Entertainment

Embro Dinner Theatre celebrates 25 years with 'Hamish'

By Laura Green

“Hamish” by Michael Grant, a Canadian playwright was chosen for the 25th anniversary production for the Embro Fair Dinner Theatre. The director is Ann Parker, stage manager is Dave Parker and the producer is Sara Stephenson. Waiting to hear what the lawyer has found in the box of papers are, sitting - Norm Northmore, Chris Cockle and Doug Turvey. Standing: Jennifer Moodie, Alan Normand and Kathy Fraser. Two weeks before performances begin, the cast will be moving to the Embro Community Centre from the Embro Town Hall for final rehearsals.

“Hamish” by Michael Grant, a Canadian playwright was chosen for the 25th anniversary production for the Embro Fair Dinner Theatre. The director is Ann Parker, stage manager is Dave Parker and the producer is Sara Stephenson. Waiting to hear what the lawyer has found in the box of papers are, sitting - Norm Northmore, Chris Cockle and Doug Turvey. Standing: Jennifer Moodie, Alan Normand and Kathy Fraser. Two weeks before performances begin, the cast will be moving to the Embro Community Centre from the Embro Town Hall for final rehearsals.

The Grand Theatre in London claims to have a ghost by the name of Ambrose Joseph Small. Not to be outdone, the Embro Fair Dinner Theatre has a ghost in its next production called “Hamish” by Michael Grant, a Canadian playwright from Elmira.

“Hamish” is a heart-warming comedy about family and love. It is Michael Grant’s first full length comedy and premiered at the Elmira Theatre Company in 2007. It also received the Best Pre-Festival Production Award from Western Ontario Drama League (WODL).

The story is about Kelli played by Kathy Fraser who books a trip for her workaholic Canadian lawyer husband, Gordon Grant (Doug Turvey) and herself to his ancestor's former homestead in the Scottish highlands.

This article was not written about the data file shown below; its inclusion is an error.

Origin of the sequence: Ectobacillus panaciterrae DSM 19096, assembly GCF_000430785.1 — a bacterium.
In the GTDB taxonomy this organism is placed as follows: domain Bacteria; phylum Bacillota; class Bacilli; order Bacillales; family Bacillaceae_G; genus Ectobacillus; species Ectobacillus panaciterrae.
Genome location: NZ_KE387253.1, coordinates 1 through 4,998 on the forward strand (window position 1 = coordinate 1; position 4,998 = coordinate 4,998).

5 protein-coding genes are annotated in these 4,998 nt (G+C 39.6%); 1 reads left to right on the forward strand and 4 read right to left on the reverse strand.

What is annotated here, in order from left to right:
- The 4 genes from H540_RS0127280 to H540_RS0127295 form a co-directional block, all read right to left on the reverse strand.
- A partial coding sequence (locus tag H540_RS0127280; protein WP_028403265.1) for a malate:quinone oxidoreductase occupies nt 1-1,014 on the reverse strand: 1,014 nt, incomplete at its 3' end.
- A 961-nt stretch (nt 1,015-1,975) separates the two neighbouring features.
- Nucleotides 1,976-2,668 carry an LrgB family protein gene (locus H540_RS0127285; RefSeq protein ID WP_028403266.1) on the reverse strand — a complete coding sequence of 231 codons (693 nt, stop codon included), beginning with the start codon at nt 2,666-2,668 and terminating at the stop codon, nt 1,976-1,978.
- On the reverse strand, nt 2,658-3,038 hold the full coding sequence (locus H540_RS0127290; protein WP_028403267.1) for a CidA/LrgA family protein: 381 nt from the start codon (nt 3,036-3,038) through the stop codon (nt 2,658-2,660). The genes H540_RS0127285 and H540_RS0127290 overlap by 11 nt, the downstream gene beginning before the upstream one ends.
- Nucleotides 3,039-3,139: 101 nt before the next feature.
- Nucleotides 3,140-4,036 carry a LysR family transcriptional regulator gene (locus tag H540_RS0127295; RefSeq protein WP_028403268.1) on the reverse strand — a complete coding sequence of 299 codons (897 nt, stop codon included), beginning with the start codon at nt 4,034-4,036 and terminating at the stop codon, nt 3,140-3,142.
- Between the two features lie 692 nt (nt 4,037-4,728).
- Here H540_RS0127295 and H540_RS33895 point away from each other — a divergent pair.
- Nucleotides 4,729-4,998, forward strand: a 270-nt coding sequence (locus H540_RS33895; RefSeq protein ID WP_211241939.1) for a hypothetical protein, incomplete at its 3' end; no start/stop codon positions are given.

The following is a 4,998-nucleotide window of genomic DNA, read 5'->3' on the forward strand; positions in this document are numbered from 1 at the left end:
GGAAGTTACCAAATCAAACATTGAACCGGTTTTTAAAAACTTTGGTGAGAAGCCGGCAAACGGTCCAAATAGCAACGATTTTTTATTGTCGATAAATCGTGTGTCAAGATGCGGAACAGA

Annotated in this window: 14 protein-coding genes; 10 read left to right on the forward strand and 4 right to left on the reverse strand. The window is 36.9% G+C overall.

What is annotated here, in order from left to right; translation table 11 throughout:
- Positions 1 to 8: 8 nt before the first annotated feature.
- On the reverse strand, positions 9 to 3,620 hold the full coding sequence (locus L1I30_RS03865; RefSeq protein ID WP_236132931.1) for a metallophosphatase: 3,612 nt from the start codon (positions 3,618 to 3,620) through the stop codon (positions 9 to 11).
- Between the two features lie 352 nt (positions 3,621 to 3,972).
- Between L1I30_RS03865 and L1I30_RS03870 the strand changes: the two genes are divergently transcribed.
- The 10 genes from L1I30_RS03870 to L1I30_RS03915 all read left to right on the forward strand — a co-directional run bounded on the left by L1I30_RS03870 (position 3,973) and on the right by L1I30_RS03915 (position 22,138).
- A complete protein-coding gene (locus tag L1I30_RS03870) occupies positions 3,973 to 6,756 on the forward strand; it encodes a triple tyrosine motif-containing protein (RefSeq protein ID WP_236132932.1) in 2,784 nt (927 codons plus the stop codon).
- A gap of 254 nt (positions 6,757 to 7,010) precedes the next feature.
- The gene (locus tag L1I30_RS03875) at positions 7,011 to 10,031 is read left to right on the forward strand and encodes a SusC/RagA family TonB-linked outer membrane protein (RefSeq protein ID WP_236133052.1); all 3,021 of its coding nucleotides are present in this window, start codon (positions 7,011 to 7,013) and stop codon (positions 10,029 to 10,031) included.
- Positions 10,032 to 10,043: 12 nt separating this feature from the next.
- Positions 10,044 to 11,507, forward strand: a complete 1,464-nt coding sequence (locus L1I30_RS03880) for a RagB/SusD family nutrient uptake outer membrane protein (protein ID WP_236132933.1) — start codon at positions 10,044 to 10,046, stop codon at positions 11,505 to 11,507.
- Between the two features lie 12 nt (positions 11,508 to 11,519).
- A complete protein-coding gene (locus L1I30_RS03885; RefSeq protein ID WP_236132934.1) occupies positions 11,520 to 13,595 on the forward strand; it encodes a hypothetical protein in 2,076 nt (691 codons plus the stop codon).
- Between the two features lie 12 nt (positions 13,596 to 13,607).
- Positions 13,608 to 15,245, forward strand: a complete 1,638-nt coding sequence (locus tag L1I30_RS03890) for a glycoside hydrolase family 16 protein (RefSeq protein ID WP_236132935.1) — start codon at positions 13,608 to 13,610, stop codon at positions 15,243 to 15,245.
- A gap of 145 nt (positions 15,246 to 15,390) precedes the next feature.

Upon their arrival, they discover a deceased ancestor by the name of Hamish has not yet left home. Hamish is the great-great-great-great-grandfather of Gordon. The role of Hamish the ghost is played by Alan Normand, a true Scotsman and first time actor.

As the story develops, the trio has the task of saving the homestead from a rival clan and preserving it in the family name.

Other characters who live in Scotland, are a bumbling local by the name of Tomas, the keeper of the croft played by Chris Cockle, Shelby the banker played by Norm Northmore, Annette Gordon the wife of owner of Gordon Distillers played by Jennifer Moodie.

Moodie is also new to the dinner theatre but not the stage. She acted in many Gilbert and Sullivan musicals during her university studies and highland dance at many competitions in her youth.

Chris Cockle, Kathy Fraser, Norm Northmore and Doug Turvey are familiar faces on both stages – Embro Dinner Theatre and Thistle Theatre.

The director is Ann Parker who has worked for Embro Fair Board’s Dinner Theatre from washing dishes, helped with set construction, costumes and now directing her second play. Her first play “The Waiting Room” was directed in 2011 at the WODL “Minifest”. Her husband, Dave is the stage manager.

Being first time producer, but not new to theatre or volunteering, Sara Stephenson is learning lots about all aspects of producing a production.

Production dates are Feb. 23, March 1 and 2 for dinner and show, Sunday, Feb. 24 brunch and show (catered by the Oxford 4-H Association), and Feb. 28 show only. For tickets call Mary Ellen Garner at 519-475-4437.

The event is held at the Embro Community Centre and run by volunteers.


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